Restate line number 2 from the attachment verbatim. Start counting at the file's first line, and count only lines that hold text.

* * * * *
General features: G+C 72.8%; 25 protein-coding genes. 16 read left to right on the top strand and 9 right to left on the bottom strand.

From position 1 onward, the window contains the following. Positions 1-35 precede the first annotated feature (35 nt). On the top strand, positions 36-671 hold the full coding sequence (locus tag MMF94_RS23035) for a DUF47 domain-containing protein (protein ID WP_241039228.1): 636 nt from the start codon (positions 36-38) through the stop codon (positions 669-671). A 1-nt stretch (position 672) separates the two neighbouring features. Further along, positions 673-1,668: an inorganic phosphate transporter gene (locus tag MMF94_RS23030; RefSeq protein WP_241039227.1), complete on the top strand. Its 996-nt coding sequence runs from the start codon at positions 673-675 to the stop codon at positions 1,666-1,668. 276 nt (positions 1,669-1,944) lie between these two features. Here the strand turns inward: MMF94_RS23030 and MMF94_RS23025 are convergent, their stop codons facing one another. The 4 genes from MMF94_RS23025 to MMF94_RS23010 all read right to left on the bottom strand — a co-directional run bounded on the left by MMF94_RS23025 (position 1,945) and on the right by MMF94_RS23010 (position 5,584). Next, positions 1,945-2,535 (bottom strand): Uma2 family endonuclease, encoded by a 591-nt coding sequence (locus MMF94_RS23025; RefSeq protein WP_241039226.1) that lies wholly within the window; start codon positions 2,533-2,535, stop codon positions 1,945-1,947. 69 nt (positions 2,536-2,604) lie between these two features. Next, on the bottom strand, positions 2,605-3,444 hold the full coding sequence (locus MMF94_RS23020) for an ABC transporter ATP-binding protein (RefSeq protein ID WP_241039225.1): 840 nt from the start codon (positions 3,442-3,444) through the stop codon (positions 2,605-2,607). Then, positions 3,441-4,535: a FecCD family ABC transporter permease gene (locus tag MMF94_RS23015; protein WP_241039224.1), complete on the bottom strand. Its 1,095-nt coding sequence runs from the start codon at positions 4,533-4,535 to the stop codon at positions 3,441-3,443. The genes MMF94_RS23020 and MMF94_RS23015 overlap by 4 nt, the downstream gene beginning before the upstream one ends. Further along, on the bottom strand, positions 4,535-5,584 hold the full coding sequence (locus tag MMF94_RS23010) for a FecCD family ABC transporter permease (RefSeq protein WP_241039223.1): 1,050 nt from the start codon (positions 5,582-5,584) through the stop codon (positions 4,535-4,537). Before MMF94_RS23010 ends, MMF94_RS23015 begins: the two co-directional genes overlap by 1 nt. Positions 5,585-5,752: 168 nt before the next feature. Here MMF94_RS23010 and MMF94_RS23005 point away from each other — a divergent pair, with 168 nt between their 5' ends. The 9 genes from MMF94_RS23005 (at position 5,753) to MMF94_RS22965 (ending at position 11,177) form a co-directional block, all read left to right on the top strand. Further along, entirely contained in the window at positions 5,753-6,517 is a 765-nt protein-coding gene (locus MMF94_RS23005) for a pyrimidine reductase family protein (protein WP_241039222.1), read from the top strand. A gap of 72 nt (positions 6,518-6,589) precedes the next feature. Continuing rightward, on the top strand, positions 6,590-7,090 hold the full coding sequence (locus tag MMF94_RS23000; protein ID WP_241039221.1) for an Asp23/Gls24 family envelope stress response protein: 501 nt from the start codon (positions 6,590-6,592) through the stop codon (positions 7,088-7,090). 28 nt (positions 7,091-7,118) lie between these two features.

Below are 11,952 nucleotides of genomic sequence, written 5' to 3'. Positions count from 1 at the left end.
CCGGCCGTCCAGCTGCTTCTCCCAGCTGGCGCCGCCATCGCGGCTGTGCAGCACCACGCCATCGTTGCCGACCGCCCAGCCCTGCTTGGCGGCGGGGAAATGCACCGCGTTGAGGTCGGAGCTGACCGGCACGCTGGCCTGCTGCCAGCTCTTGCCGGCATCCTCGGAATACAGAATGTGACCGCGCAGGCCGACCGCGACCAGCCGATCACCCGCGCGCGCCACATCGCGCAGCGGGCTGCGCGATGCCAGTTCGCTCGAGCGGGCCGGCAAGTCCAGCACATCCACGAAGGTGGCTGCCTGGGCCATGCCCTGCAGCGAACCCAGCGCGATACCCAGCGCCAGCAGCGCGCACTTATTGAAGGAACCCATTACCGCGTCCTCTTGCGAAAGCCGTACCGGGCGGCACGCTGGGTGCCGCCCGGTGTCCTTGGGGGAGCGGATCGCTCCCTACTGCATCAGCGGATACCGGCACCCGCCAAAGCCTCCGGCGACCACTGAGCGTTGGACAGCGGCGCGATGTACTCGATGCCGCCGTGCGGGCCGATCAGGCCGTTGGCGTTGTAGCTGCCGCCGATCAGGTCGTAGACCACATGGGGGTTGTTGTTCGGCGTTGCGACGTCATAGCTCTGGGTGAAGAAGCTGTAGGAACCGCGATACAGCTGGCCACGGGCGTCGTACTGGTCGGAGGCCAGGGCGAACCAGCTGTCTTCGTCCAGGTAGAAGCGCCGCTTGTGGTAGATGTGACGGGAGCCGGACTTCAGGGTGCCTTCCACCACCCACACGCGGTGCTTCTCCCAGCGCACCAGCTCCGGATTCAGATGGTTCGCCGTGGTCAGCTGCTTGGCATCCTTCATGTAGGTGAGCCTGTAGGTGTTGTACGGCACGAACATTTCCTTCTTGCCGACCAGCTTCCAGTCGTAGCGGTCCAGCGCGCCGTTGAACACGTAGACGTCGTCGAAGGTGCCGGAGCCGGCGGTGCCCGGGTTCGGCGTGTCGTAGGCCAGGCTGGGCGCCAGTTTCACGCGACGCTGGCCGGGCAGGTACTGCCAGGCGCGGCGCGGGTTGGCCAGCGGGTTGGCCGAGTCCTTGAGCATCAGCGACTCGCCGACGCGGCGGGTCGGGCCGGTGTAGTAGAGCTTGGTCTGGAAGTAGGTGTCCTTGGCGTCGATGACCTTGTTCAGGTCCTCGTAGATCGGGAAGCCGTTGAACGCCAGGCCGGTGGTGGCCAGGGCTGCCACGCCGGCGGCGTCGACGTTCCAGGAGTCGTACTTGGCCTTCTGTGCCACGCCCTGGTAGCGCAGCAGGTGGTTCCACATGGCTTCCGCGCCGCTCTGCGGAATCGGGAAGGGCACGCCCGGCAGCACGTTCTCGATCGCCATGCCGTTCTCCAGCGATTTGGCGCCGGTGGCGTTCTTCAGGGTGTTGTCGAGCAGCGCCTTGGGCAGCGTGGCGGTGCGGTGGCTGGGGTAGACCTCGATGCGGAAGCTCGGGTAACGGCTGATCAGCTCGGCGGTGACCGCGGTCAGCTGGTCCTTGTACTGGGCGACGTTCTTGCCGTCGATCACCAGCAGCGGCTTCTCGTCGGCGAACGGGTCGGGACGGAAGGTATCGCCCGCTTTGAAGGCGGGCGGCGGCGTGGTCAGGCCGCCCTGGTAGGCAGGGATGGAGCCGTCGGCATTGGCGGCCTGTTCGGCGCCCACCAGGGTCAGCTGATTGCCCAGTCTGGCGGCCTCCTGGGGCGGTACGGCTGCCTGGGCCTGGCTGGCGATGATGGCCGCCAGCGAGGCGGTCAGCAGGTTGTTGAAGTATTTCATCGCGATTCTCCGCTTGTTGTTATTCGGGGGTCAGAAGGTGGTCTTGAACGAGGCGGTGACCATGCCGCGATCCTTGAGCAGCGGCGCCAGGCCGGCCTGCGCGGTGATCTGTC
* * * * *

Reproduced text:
From position 1 onward, the window contains the following. Positions 1-35 precede the first annotated feature (35 nt). On the top strand, positions 36-671 hold the full coding sequence (locus tag MMF94_RS23035) for a DUF47 domain-containing protein (protein ID WP_241039228.1): 636 nt from the start codon (positions 36-38) through the stop codon (positions 669-671). A 1-nt stretch (position 672) separates the two neighbouring features. Further along, positions 673-1,668: an inorganic phosphate transporter gene (locus tag MMF94_RS23030; RefSeq protein WP_241039227.1), complete on the top strand. Its 996-nt coding sequence runs from the start codon at positions 673-675 to the stop codon at positions 1,666-1,668. 276 nt (positions 1,669-1,944) lie between these two features. Here the strand turns inward: MMF94_RS23030 and MMF94_RS23025 are convergent, their stop codons facing one another. The 4 genes from MMF94_RS23025 to MMF94_RS23010 all read right to left on the bottom strand — a co-directional run bounded on the left by MMF94_RS23025 (position 1,945) and on the right by MMF94_RS23010 (position 5,584). Next, positions 1,945-2,535 (bottom strand): Uma2 family endonuclease, encoded by a 591-nt coding sequence (locus MMF94_RS23025; RefSeq protein WP_241039226.1) that lies wholly within the window; start codon positions 2,533-2,535, stop codon positions 1,945-1,947. 69 nt (positions 2,536-2,604) lie between these two features. Next, on the bottom strand, positions 2,605-3,444 hold the full coding sequence (locus MMF94_RS23020) for an ABC transporter ATP-binding protein (RefSeq protein ID WP_241039225.1): 840 nt from the start codon (positions 3,442-3,444) through the stop codon (positions 2,605-2,607). Then, positions 3,441-4,535: a FecCD family ABC transporter permease gene (locus tag MMF94_RS23015; protein WP_241039224.1), complete on the bottom strand. Its 1,095-nt coding sequence runs from the start codon at positions 4,533-4,535 to the stop codon at positions 3,441-3,443. The genes MMF94_RS23020 and MMF94_RS23015 overlap by 4 nt, the downstream gene beginning before the upstream one ends. Further along, on the bottom strand, positions 4,535-5,584 hold the full coding sequence (locus tag MMF94_RS23010) for a FecCD family ABC transporter permease (RefSeq protein WP_241039223.1): 1,050 nt from the start codon (positions 5,582-5,584) through the stop codon (positions 4,535-4,537). Before MMF94_RS23010 ends, MMF94_RS23015 begins: the two co-directional genes overlap by 1 nt. Positions 5,585-5,752: 168 nt before the next feature. Here MMF94_RS23010 and MMF94_RS23005 point away from each other — a divergent pair, with 168 nt between their 5' ends. The 9 genes from MMF94_RS23005 (at position 5,753) to MMF94_RS22965 (ending at position 11,177) form a co-directional block, all read left to right on the top strand. Further along, entirely contained in the window at positions 5,753-6,517 is a 765-nt protein-coding gene (locus MMF94_RS23005) for a pyrimidine reductase family protein (protein WP_241039222.1), read from the top strand. A gap of 72 nt (positions 6,518-6,589) precedes the next feature. Continuing rightward, on the top strand, positions 6,590-7,090 hold the full coding sequence (locus tag MMF94_RS23000; protein ID WP_241039221.1) for an Asp23/Gls24 family envelope stress response protein: 501 nt from the start codon (positions 6,590-6,592) through the stop codon (positions 7,088-7,090). 28 nt (positions 7,091-7,118) lie between these two features.